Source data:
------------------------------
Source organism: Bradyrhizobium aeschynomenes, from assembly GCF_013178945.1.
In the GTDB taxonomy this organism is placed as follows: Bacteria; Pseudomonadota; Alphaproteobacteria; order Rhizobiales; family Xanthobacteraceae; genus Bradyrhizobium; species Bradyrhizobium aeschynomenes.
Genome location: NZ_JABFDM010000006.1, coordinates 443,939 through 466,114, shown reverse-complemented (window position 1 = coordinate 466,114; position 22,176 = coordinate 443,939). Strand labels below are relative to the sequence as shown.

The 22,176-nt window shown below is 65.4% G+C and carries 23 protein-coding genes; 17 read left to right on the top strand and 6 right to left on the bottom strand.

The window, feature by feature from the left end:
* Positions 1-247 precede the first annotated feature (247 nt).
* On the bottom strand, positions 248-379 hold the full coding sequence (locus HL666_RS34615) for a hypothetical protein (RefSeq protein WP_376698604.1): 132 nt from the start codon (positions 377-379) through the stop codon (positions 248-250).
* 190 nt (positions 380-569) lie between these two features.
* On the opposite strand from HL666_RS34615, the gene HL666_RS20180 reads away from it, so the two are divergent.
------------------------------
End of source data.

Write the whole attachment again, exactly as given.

Source organism: Bradyrhizobium aeschynomenes, from assembly GCF_013178945.1.
In the GTDB taxonomy this organism is placed as follows: Bacteria; Pseudomonadota; Alphaproteobacteria; order Rhizobiales; family Xanthobacteraceae; genus Bradyrhizobium; species Bradyrhizobium aeschynomenes.
Genome location: NZ_JABFDM010000006.1, coordinates 443,939 through 466,114, shown reverse-complemented (window position 1 = coordinate 466,114; position 22,176 = coordinate 443,939). Strand labels below are relative to the sequence as shown.

The 22,176-nt window shown below is 65.4% G+C and carries 23 protein-coding genes; 17 read left to right on the top strand and 6 right to left on the bottom strand.

The window, feature by feature from the left end:
* Positions 1-247 precede the first annotated feature (247 nt).
* On the bottom strand, positions 248-379 hold the full coding sequence (locus HL666_RS34615) for a hypothetical protein (RefSeq protein WP_376698604.1): 132 nt from the start codon (positions 377-379) through the stop codon (positions 248-250).
* 190 nt (positions 380-569) lie between these two features.
* On the opposite strand from HL666_RS34615, the gene HL666_RS20180 reads away from it, so the two are divergent.